I&B Ministry Stops BBC Documentary on Nirbhaya Rapist From Being Aired

The government decision came in the wake of the wide-spread protests against the defamatory comments made by the convict in the interview.

Published: 03rd March 2015 11:02 PM  |   Last Updated: 04th March 2015 12:32 AM   |  A+A-


As shrill protest mounts over the controversial interview by the BBC of one of the convicts in the 2012 Nirbhaya gangrape case, Information and Broadcasting Ministry  issued an advisory against broadcasting it.

"The ministry has issued an advisory preventing the documentary from being aired keeping in mind the implications of the programme," a ministry source told TNIE online.

The government decision came in the wake of the wide-spread protests against the defamatory comments made by the convict in the interview.

Home Minister Rajnath Singh is likely to make a statement on the issue on Wednesday.

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Reports said the MHA has sought a report from Tihar jail authorities over granting permission to conduct the interview inside the prison.

Meanwhile Delhi Police have obtained restrain orders barring media from broadcasting and publishing the interview.

In shocking comments, Mukesh Singh, one of the convicts of the December 16, 2012 gang rape of the 23-year-old woman on a moving bus in Delhi, blamed the victim for the fatal sexual assault on her.

Mukesh Singh said women who go out at night had only themselves to blame if they attracted the attention of molesters.

In an interview from jail for a BBC documentary which was to be aired on March 8, Mukesh Singh said: "A girl is far more responsible for rape than a boy."

Interview sparks off debate on media ethics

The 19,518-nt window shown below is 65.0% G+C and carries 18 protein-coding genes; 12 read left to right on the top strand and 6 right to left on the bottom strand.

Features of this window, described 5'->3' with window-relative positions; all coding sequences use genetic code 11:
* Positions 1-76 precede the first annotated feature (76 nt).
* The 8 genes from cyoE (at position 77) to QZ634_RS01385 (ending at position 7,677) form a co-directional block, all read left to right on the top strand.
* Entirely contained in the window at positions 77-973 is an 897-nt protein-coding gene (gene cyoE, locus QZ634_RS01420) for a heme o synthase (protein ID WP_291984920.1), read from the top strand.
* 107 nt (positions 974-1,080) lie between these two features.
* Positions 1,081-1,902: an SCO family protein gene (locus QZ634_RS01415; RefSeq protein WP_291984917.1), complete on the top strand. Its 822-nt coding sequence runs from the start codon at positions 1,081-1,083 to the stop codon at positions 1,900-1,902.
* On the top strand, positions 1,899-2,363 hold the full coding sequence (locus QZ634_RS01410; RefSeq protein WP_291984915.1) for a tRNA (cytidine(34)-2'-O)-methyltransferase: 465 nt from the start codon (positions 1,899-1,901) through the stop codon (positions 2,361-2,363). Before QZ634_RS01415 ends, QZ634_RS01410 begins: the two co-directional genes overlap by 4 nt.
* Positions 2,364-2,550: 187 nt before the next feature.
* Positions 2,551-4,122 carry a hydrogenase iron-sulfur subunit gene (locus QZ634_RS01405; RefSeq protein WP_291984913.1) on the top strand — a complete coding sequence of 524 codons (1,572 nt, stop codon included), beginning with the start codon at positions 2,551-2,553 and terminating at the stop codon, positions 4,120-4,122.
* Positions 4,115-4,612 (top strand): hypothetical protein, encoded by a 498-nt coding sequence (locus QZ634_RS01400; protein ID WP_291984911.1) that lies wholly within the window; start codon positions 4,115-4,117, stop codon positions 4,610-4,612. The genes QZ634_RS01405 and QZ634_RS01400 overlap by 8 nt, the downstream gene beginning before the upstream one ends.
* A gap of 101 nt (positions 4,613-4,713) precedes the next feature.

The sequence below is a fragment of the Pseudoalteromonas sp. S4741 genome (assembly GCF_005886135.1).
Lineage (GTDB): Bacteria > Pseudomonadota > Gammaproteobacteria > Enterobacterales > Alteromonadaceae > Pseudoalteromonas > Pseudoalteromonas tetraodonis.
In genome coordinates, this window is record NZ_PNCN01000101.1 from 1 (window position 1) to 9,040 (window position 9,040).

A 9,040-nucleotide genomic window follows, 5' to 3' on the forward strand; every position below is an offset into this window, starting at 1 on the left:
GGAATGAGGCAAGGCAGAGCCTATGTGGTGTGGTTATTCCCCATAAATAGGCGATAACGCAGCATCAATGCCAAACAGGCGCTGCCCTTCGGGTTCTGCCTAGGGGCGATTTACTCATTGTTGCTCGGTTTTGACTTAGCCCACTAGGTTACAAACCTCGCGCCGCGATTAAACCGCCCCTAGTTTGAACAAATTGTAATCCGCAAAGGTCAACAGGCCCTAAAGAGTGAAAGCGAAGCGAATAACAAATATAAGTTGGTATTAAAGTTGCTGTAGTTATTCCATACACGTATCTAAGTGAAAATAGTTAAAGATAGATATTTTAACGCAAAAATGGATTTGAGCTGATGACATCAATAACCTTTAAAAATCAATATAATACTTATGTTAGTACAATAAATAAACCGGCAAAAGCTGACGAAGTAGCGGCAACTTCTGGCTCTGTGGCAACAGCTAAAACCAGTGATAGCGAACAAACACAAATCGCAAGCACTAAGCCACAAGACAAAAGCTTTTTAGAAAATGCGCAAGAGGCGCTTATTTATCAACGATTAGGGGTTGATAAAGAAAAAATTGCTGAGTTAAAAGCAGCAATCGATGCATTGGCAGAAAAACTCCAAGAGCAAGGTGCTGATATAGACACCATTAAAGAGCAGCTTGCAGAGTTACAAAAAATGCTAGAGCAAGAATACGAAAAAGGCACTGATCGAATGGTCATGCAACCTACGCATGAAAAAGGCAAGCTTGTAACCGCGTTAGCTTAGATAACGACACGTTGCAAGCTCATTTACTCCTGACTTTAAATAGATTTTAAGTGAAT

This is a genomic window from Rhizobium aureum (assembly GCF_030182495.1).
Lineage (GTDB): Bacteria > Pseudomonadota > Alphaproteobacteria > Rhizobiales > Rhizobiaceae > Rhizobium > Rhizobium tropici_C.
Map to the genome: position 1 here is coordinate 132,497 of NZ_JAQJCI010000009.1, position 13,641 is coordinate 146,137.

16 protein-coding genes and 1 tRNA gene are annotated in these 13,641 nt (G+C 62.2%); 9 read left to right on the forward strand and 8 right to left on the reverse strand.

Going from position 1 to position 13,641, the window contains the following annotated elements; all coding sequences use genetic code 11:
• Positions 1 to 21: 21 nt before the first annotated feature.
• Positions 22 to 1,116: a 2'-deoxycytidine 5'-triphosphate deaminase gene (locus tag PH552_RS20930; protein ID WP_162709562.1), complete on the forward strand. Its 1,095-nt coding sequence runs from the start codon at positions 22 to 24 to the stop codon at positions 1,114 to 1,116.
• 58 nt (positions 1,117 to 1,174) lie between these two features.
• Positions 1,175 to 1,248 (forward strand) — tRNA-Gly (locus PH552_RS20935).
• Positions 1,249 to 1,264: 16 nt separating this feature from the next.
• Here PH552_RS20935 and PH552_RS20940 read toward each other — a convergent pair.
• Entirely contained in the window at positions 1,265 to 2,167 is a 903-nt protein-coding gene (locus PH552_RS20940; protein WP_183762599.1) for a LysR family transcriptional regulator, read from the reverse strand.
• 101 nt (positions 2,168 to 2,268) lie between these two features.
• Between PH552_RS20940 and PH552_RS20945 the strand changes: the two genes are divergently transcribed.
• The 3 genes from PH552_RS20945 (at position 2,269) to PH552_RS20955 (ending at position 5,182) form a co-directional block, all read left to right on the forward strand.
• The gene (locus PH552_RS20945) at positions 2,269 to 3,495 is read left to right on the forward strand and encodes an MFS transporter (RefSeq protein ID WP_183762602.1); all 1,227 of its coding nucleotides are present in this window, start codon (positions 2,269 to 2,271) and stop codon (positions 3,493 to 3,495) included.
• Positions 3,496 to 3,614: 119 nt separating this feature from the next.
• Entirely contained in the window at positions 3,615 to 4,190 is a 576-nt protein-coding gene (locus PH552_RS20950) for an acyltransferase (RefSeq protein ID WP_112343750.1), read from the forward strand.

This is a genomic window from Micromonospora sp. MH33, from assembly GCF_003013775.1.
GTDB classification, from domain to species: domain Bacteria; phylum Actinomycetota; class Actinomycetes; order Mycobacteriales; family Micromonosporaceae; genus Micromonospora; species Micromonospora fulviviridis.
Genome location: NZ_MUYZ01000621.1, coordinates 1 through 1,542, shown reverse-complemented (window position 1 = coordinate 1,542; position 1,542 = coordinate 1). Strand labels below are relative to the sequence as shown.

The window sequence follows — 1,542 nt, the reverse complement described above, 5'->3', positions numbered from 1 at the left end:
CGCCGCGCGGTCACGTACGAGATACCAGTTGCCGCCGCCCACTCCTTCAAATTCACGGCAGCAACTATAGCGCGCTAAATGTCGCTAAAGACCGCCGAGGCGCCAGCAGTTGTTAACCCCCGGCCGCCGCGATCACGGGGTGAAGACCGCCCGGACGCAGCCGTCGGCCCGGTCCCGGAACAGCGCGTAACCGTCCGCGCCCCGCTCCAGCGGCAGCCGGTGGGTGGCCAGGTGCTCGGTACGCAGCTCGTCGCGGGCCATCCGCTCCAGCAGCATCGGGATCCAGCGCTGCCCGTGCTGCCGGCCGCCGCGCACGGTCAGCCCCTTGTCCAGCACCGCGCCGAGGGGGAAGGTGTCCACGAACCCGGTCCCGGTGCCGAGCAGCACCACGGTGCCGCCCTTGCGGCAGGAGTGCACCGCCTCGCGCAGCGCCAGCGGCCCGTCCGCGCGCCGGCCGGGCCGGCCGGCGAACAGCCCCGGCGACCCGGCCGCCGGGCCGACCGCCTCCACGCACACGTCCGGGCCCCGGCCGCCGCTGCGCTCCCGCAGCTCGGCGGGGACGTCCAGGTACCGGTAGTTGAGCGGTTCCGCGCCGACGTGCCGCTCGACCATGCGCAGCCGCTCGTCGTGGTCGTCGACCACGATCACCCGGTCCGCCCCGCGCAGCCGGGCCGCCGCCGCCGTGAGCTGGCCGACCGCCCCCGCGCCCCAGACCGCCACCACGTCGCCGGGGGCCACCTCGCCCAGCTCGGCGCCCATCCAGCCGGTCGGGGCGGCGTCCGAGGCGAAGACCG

Women's rights activists had come out strongly against the airing of an interview of one of those convicted in the December 16 gang rape, terming it "totally unacceptable" and "very disturbing".

"This is very, very disturbing. The case is still pending," Akhila Shivdas of the Centre for Advocacy and Research (CFAR) said.

Women's rights activist Ranjana Kumari told the media: "This is totally unacceptable. We have to draw an ethical boundary. I do not understand why they are doing it (airing the interview)."

Former Additional Solicitor General of India Indira Jaising, in a letter to a channel which was scheduled to air the interview, said: "During the trial, police and prosecution had sought a trial in camera, so that the press could not report in proceedings in court.

"The court passed an order restraining the electronic media from entering the court room to report. The print media were responsible in their reporting, the prosecution and the police refused to address the press during and after the trial.

"It is in this context that the media is expected to play a responsible role, aiding the delivery of justice and not frustrating it."

"It also reveals how foreign journalists and filmmakers are given permission to interrogate criminals in jails which is also illegal and encourages foreigners apart from Indians to voyeurism of this kind," the letter said.

Barkha Singh, chairperson of the Delhi Commission for Women, said: "This defames the nation. How could they be given permission for interview?"

BJP parliamentarian Kirron Kher said: "Mentality needs to be changed. They don't consider women human beings."

Delhi Police on Tuesday said it was moving court against the airing of the BBC documentary interviewing the convict.

(With IANS inputs)

India Matters


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